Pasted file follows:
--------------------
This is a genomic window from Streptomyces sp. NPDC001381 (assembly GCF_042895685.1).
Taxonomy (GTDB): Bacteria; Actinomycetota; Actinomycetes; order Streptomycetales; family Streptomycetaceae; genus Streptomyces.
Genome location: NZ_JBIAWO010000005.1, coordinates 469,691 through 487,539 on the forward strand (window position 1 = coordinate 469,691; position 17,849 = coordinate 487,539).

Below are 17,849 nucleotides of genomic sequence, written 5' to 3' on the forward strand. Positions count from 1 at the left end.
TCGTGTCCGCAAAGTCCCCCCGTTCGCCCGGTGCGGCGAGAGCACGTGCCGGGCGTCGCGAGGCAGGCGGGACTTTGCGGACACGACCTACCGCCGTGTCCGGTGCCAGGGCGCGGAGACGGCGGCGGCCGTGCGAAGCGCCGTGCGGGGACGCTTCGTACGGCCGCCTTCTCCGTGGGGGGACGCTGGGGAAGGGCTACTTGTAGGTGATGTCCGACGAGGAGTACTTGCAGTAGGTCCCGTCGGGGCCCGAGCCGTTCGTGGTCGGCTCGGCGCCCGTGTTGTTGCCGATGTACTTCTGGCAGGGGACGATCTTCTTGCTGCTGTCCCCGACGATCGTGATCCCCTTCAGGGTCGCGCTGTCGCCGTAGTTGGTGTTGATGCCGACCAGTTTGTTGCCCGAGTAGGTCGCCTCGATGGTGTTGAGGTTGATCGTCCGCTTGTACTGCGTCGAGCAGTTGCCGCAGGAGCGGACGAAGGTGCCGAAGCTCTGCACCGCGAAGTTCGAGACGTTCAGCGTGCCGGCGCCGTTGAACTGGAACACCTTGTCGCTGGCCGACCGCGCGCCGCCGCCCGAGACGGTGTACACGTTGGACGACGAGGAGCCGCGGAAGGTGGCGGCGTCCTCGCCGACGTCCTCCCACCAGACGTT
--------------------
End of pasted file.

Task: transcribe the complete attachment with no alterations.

This is a genomic window from Streptomyces sp. NPDC001381 (assembly GCF_042895685.1).
Taxonomy (GTDB): Bacteria; Actinomycetota; Actinomycetes; order Streptomycetales; family Streptomycetaceae; genus Streptomyces.
Genome location: NZ_JBIAWO010000005.1, coordinates 469,691 through 487,539 on the forward strand (window position 1 = coordinate 469,691; position 17,849 = coordinate 487,539).

Below are 17,849 nucleotides of genomic sequence, written 5' to 3' on the forward strand. Positions count from 1 at the left end.
TCGTGTCCGCAAAGTCCCCCCGTTCGCCCGGTGCGGCGAGAGCACGTGCCGGGCGTCGCGAGGCAGGCGGGACTTTGCGGACACGACCTACCGCCGTGTCCGGTGCCAGGGCGCGGAGACGGCGGCGGCCGTGCGAAGCGCCGTGCGGGGACGCTTCGTACGGCCGCCTTCTCCGTGGGGGGACGCTGGGGAAGGGCTACTTGTAGGTGATGTCCGACGAGGAGTACTTGCAGTAGGTCCCGTCGGGGCCCGAGCCGTTCGTGGTCGGCTCGGCGCCCGTGTTGTTGCCGATGTACTTCTGGCAGGGGACGATCTTCTTGCTGCTGTCCCCGACGATCGTGATCCCCTTCAGGGTCGCGCTGTCGCCGTAGTTGGTGTTGATGCCGACCAGTTTGTTGCCCGAGTAGGTCGCCTCGATGGTGTTGAGGTTGATCGTCCGCTTGTACTGCGTCGAGCAGTTGCCGCAGGAGCGGACGAAGGTGCCGAAGCTCTGCACCGCGAAGTTCGAGACGTTCAGCGTGCCGGCGCCGTTGAACTGGAACACCTTGTCGCTGGCCGACCGCGCGCCGCCGCCCGAGACGGTGTACACGTTGGACGACGAGGAGCCGCGGAAGGTGGCGGCGTCCTCGCCGACGTCCTCCCACCAGACGTT